Dark and beautiful, Bertil Vallien’s sculpture takes the viewer on a mystical journey through the subconscious. Part oracle, part art object - his boats, maps and heads reveal existential secrets through a series of symbols and codes embedded in a glass matrix that appears to contain light. Sweden’s most innovative and well-known contemporary glass artist, Vallien pioneered sand casting in the 1980s and began creating sculptures in glass that inspired his now famous quote: “Glass eats light.”
Born in 1938 in Sollentuna, a suburb north of Stockholm, Vallien studied ceramics at the Konstfack School of Arts, Crafts, and Design in Stockholm, then spent two years at the School for Advanced Industrial Design. At Konstfack, he graduated at the top of his class and was awarded a Royal Foundation grant. His love of ceramics took him to Los Angeles for a position with HAL Fromholt Ceramics, and soon he was meeting artists, critics, and gallery owners, attending events at California universities, and exhibiting his ceramics. In 1963, he was invited back to Sweden by the C.H. Åfors glass-factory, where he contributed to a successful reorganization of the company and designed many of their most well-known lines.
Vallien’s introduction to glass offered artistic opportunities that were lacking in ceramics, and blowing glass became central to his work. He describes it as, “ladling matter out of a volcano and watching the glowing lava turn into ice.” His work has a symbolic and mystical narrative, in which the human head, boats, maps, stars, crosses, bridges, pyramids, and rings play recurring roles. Sometimes the light-absorbing glass is transparent like a membrane that allows vision into the spaces within. At other times it is translucent to represent how our understanding can at times be clouded.
From California to Israel, Vallien has exhibited around the world including The State Heritage Museum (St. Petersburg, Russia); the National Museum (Stockholm, Sweden); the Victoria and Albert Museum (London, England); the Art Institute of Chicago (IL); the National Museum of Modern Art (Kyoto, Japan); the Metropolitan Museum of Art (New York, NY); the Powerhouse Museum (Sydney, Australia); and the Museum of Fine Arts (Boston, MA). He has received numerous awards, such as: Prince Eugen’s medal for Outstanding Achievement in the Arts (1995); an Honorary Doctorate from the University of Vaxjö (2002); the Gold Medal from the Royal Academy of Science, Stockholm (2005); and the Libenski Award, Seattle (2008).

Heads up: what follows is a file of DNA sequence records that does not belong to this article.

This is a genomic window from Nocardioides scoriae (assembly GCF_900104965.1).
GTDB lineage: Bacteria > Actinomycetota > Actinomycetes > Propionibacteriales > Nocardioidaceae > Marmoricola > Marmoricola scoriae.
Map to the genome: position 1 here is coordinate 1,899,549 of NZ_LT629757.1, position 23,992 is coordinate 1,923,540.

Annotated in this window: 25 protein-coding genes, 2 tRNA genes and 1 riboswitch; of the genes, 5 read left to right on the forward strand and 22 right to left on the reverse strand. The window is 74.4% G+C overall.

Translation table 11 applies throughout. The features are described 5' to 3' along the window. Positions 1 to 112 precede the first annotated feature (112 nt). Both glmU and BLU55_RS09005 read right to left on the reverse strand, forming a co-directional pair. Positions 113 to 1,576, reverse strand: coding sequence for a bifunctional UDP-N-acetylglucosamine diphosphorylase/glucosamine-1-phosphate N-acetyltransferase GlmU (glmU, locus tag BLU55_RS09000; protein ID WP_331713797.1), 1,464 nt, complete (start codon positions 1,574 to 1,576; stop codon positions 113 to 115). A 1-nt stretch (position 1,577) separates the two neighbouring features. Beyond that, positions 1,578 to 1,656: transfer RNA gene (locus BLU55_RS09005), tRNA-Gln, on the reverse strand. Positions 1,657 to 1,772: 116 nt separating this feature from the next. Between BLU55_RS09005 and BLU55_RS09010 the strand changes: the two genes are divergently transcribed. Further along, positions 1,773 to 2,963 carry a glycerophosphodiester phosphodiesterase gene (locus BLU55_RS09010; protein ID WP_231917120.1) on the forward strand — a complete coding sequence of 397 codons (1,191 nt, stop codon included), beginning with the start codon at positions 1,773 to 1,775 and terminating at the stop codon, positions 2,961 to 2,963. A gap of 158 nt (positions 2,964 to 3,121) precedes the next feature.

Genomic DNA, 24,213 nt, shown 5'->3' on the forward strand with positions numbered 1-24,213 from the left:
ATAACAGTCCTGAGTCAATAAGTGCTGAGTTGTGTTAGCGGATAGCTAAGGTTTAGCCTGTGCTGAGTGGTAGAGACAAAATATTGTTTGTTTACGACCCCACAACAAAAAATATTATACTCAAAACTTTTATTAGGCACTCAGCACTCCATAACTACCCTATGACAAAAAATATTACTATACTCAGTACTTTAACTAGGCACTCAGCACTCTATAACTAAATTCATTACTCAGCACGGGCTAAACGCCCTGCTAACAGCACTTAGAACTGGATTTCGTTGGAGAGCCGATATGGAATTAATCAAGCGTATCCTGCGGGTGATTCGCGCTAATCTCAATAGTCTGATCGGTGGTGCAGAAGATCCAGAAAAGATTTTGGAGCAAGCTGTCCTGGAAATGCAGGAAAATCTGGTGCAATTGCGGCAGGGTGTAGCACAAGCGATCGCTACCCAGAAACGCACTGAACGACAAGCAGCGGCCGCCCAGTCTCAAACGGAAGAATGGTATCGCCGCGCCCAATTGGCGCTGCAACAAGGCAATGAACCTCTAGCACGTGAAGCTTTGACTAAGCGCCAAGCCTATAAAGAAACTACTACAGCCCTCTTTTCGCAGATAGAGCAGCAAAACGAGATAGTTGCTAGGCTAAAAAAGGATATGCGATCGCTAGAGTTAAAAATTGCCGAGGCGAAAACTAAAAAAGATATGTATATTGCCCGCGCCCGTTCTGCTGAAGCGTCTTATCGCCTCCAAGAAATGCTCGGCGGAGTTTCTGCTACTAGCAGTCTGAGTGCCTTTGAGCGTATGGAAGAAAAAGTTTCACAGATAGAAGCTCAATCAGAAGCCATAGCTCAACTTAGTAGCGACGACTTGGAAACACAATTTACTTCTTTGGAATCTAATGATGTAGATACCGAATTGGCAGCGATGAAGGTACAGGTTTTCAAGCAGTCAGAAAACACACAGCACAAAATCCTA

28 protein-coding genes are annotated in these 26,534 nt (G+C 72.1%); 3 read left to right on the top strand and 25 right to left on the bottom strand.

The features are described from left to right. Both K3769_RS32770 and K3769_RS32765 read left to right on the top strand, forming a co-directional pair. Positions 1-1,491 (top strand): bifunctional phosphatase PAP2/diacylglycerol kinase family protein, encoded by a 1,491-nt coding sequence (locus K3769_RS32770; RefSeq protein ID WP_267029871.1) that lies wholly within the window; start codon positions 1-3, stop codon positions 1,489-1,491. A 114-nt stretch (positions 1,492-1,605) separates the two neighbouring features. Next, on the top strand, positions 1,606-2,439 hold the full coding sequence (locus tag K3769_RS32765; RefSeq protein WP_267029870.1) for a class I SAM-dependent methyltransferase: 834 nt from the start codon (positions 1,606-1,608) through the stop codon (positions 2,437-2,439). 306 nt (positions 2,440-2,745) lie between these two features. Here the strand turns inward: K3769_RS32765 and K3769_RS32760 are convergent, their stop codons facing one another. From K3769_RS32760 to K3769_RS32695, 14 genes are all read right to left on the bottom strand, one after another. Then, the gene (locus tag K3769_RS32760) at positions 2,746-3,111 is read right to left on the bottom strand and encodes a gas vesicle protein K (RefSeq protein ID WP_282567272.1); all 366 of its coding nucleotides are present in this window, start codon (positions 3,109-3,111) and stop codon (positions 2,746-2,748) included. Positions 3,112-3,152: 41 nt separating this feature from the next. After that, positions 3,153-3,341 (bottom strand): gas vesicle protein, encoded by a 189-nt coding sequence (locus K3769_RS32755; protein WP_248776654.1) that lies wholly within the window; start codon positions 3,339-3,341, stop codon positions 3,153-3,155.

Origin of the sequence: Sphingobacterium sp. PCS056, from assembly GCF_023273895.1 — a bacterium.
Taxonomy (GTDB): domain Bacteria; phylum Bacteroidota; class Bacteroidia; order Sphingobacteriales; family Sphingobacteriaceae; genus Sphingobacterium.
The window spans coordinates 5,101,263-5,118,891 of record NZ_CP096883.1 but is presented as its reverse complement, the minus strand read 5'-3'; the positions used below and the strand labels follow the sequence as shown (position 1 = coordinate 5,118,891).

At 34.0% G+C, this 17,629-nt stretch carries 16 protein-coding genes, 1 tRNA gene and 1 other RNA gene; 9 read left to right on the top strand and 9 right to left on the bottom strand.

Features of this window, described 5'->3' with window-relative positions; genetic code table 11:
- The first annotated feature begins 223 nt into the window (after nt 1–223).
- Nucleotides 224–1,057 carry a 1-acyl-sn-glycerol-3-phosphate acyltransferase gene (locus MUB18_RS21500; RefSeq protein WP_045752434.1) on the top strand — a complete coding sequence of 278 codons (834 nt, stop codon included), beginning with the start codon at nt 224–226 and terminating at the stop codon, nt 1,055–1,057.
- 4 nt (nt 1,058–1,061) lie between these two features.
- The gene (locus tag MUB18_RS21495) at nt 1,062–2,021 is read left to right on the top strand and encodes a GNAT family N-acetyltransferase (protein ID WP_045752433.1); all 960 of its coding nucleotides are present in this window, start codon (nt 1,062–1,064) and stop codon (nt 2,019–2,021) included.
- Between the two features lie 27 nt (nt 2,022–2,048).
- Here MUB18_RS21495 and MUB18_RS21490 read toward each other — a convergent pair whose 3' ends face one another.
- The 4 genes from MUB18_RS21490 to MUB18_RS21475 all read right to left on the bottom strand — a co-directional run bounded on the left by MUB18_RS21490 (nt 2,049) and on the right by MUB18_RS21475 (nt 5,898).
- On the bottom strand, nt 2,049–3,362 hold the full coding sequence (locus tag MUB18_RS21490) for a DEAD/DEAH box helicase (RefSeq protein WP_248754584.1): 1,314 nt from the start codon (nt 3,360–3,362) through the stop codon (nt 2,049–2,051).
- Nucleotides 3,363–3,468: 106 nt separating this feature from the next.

At 82, Vallien is still active as a creating artist. In 2018, he exhibited new work at Spritmuseum, Stockholm, in an exhibition titled, Under ytan (Under the Surface). The art objects were made in a coarse-cut black glass that suggested an archaeological excavation of a desolate civilization. Wrecked ships and desolate landscapes stood on pedestals in a dark room with a light source above it.
On February 8, 2020, during Imagine Museum’s Fire and Light Gala, Trish Duggan, Founder and President of Imagine Museum, presented Vallien with the “Artist of the Future” award, based upon his undaunted journey as an artist looking toward the future while continuing to aspire other artists in new ways of expression and communication. “Bertil’s vision about the future and his unbound curiosity about what lies ahead puts him far ahead many of the younger artists working in the field today,” said Duggan about the award recipient.
Continuing down his prolific path, on May 14, 2020, Vallien’s exhibition Surface Tension opens at Gallery Glas in Stockhom. His show Anhalt will be on view at VIDA Museum and Art Gallery, Borgholm, Sweden, beginning May 23. The artist is also preparing for his demo at the Glass Art Society (GAS) conference in Smaland, Sweden, May 20-23, where he will be presented with GAS’ Visionary Award.